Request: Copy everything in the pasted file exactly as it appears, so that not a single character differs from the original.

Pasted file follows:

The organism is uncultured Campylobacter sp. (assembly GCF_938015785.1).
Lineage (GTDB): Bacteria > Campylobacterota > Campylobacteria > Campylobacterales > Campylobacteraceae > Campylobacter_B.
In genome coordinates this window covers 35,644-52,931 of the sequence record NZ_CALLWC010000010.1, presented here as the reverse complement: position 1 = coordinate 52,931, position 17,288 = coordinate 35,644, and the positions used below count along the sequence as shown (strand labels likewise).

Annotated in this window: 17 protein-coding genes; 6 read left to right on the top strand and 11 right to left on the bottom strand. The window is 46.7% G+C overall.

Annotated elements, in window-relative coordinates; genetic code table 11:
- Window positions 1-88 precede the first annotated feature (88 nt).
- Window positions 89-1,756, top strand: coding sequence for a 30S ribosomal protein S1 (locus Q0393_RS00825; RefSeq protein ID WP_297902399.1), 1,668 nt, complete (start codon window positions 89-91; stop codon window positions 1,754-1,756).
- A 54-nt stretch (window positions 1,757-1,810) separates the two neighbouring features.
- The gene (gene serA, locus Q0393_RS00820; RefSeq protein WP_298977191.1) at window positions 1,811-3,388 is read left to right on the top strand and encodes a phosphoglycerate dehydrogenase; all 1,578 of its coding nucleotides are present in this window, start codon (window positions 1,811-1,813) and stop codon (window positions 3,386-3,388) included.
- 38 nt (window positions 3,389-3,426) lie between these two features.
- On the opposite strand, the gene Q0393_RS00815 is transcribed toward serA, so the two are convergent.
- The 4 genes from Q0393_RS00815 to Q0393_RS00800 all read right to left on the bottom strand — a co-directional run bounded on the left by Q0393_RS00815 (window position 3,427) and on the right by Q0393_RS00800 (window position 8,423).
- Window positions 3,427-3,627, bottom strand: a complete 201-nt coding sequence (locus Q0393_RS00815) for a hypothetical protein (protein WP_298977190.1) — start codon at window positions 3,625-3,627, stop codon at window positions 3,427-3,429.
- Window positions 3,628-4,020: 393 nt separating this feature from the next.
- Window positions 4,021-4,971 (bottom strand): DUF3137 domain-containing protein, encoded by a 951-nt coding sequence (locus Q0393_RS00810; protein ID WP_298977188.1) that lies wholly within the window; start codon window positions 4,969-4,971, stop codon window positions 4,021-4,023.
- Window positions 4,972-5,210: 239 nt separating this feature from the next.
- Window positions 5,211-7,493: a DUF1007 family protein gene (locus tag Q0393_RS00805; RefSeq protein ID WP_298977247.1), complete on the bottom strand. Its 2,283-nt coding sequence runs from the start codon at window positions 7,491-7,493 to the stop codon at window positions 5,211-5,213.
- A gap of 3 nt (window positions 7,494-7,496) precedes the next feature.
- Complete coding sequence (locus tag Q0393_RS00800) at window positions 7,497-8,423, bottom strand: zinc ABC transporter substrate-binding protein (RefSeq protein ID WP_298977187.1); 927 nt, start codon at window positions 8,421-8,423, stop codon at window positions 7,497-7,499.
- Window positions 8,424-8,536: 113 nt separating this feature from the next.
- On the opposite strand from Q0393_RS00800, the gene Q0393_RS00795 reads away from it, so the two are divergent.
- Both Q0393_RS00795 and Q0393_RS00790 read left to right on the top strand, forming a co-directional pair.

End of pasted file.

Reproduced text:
The organism is uncultured Campylobacter sp. (assembly GCF_938015785.1).
Lineage (GTDB): Bacteria > Campylobacterota > Campylobacteria > Campylobacterales > Campylobacteraceae > Campylobacter_B.
In genome coordinates this window covers 35,644-52,931 of the sequence record NZ_CALLWC010000010.1, presented here as the reverse complement: position 1 = coordinate 52,931, position 17,288 = coordinate 35,644, and the positions used below count along the sequence as shown (strand labels likewise).

Annotated in this window: 17 protein-coding genes; 6 read left to right on the top strand and 11 right to left on the bottom strand. The window is 46.7% G+C overall.

Annotated elements, in window-relative coordinates; genetic code table 11:
- Window positions 1-88 precede the first annotated feature (88 nt).
- Window positions 89-1,756, top strand: coding sequence for a 30S ribosomal protein S1 (locus Q0393_RS00825; RefSeq protein ID WP_297902399.1), 1,668 nt, complete (start codon window positions 89-91; stop codon window positions 1,754-1,756).
- A 54-nt stretch (window positions 1,757-1,810) separates the two neighbouring features.
- The gene (gene serA, locus Q0393_RS00820; RefSeq protein WP_298977191.1) at window positions 1,811-3,388 is read left to right on the top strand and encodes a phosphoglycerate dehydrogenase; all 1,578 of its coding nucleotides are present in this window, start codon (window positions 1,811-1,813) and stop codon (window positions 3,386-3,388) included.
- 38 nt (window positions 3,389-3,426) lie between these two features.
- On the opposite strand, the gene Q0393_RS00815 is transcribed toward serA, so the two are convergent.
- The 4 genes from Q0393_RS00815 to Q0393_RS00800 all read right to left on the bottom strand — a co-directional run bounded on the left by Q0393_RS00815 (window position 3,427) and on the right by Q0393_RS00800 (window position 8,423).
- Window positions 3,427-3,627, bottom strand: a complete 201-nt coding sequence (locus Q0393_RS00815) for a hypothetical protein (protein WP_298977190.1) — start codon at window positions 3,625-3,627, stop codon at window positions 3,427-3,429.
- Window positions 3,628-4,020: 393 nt separating this feature from the next.
- Window positions 4,021-4,971 (bottom strand): DUF3137 domain-containing protein, encoded by a 951-nt coding sequence (locus Q0393_RS00810; protein ID WP_298977188.1) that lies wholly within the window; start codon window positions 4,969-4,971, stop codon window positions 4,021-4,023.
- Window positions 4,972-5,210: 239 nt separating this feature from the next.
- Window positions 5,211-7,493: a DUF1007 family protein gene (locus tag Q0393_RS00805; RefSeq protein ID WP_298977247.1), complete on the bottom strand. Its 2,283-nt coding sequence runs from the start codon at window positions 7,491-7,493 to the stop codon at window positions 5,211-5,213.
- A gap of 3 nt (window positions 7,494-7,496) precedes the next feature.
- Complete coding sequence (locus tag Q0393_RS00800) at window positions 7,497-8,423, bottom strand: zinc ABC transporter substrate-binding protein (RefSeq protein ID WP_298977187.1); 927 nt, start codon at window positions 8,421-8,423, stop codon at window positions 7,497-7,499.
- Window positions 8,424-8,536: 113 nt separating this feature from the next.
- On the opposite strand from Q0393_RS00800, the gene Q0393_RS00795 reads away from it, so the two are divergent.
- Both Q0393_RS00795 and Q0393_RS00790 read left to right on the top strand, forming a co-directional pair.